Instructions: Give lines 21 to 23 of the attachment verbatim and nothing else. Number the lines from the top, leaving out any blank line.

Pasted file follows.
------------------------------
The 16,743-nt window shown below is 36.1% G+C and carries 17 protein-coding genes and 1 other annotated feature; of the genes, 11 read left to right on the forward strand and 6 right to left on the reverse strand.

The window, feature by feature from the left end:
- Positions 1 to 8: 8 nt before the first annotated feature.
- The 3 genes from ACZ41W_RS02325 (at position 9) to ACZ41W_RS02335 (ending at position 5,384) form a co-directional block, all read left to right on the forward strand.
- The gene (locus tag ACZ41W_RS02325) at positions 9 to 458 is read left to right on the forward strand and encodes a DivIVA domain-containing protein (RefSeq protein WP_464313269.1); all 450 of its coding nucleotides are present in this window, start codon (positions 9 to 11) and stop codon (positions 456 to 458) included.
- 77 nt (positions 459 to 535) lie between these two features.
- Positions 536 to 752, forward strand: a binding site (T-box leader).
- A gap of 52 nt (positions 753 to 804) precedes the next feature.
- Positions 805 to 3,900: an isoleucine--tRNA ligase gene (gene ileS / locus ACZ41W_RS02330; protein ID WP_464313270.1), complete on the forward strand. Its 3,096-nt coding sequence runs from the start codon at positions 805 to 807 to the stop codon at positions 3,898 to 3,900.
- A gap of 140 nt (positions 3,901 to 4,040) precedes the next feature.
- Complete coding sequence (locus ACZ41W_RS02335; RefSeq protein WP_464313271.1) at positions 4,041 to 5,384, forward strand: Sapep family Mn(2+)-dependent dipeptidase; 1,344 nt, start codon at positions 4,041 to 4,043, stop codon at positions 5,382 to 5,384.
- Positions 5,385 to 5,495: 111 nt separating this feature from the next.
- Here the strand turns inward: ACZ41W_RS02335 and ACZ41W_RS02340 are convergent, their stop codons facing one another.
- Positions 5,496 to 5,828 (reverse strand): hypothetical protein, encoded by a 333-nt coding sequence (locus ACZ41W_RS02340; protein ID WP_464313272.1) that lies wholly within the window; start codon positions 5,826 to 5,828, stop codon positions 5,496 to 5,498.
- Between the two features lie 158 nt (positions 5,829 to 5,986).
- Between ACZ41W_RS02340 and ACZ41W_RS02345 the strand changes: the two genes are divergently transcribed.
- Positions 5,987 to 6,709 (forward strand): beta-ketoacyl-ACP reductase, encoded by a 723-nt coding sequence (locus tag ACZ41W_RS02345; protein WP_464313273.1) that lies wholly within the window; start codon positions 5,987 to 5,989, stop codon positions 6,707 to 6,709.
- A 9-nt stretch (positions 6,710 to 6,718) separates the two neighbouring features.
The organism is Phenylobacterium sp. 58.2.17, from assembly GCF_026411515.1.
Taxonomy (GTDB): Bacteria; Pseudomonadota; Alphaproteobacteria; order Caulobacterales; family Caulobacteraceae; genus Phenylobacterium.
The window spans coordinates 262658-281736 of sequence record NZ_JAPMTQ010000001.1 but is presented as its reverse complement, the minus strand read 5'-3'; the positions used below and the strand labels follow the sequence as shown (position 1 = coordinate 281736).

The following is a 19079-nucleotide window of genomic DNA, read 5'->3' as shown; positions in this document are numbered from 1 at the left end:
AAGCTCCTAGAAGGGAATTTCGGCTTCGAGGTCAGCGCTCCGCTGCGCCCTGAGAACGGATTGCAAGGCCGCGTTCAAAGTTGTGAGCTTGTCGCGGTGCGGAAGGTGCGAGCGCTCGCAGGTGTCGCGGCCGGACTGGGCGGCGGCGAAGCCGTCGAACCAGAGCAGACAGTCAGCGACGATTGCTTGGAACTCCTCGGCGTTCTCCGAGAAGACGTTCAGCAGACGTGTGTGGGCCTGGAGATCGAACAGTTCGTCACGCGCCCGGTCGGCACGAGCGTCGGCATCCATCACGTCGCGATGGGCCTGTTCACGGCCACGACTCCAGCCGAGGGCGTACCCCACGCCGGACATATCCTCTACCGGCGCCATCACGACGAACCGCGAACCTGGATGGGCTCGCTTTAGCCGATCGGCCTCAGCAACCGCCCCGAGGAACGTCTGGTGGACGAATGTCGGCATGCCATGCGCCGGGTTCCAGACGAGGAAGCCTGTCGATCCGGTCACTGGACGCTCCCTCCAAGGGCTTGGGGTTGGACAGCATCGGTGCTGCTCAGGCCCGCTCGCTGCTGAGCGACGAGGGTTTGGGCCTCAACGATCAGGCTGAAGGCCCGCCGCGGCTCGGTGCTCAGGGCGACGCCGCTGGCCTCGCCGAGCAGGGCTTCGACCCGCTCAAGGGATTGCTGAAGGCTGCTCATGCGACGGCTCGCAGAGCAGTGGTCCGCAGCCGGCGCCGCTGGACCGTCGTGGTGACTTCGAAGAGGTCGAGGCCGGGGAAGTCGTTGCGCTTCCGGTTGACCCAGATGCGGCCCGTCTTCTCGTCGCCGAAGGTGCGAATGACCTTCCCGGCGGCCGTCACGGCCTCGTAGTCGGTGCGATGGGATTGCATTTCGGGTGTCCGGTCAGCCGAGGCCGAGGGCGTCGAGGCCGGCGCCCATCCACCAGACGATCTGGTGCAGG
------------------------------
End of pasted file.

The window spans coordinates 262658-281736 of sequence record NZ_JAPMTQ010000001.1 but is presented as its reverse complement, the minus strand read 5'-3'; the positions used below and the strand labels follow the sequence as shown (position 1 = coordinate 281736).

The following is a 19079-nucleotide window of genomic DNA, read 5'->3' as shown; positions in this document are numbered from 1 at the left end:
AAGCTCCTAGAAGGGAATTTCGGCTTCGAGGTCAGCGCTCCGCTGCGCCCTGAGAACGGATTGCAAGGCCGCGTTCAAAGTTGTGAGCTTGTCGCGGTGCGGAAGGTGCGAGCGCTCGCAGGTGTCGCGGCCGGACTGGGCGGCGGCGAAGCCGTCGAACCAGAGCAGACAGTCAGCGACGATTGCTTGGAACTCCTCGGCGTTCTCCGAGAAGACGTTCAGCAGACGTGTGTGGGCCTGGAGATCGAACAGTTCGTCACGCGCCCGGTCGGCACGAGCGTCGGCATCCATCACGTCGCGATGGGCCTGTTCACGGCCACGACTCCAGCCGAGGGCGTACCCCACGCCGGACATATCCTCTACCGGCGCCATCACGACGAACCGCGAACCTGGATGGGCTCGCTTTAGCCGATCGGCCTCAGCAACCGCCCCGAGGAACGTCTGGTGGACGAATGTCGGCATGCCATGCGCCGGGTTCCAGACGAGGAAGCCTGTCGATCCGGTCACTGGACGCTCCCTCCAAGGGCTTGGGGTTGGACAGCATCGGTGCTGCTCAGGCCCGCTCGCTGCTGAGCGACGAGGGTTTGGGCCTCAACGATCAGGCTGAAGGCCCGCCGCGGCTCGGTGCTCAGGGCGACGCCGCTGGCCTCGCCGAGCAGGGCTTCGACCCGCTCAAGGGATTGCTGAAGGCTGCTCATGCGACGGCTCGCAGAGCAGTGGTCCGCAGCCGGCGCCGCTGGACCGTCGTGGTGACTTCGAAGAGGTCGAGGCCGGGGAAGTCGTTGCGCTTCCGGTTGACCCAGATGCGGCCCGTCTTCTCGTCGCCGAAGGTGCGAATGACCTTCCCGGCGGCCGTCACGGCCTCGTAGTCGGTGCGATGGGATTGCATTTCGGGTGTCCGGTCAGCCGAGGCCGAGGGCGTCGAGGCCGGCGCCCATCCACCAGACGATCTGGTGCAGG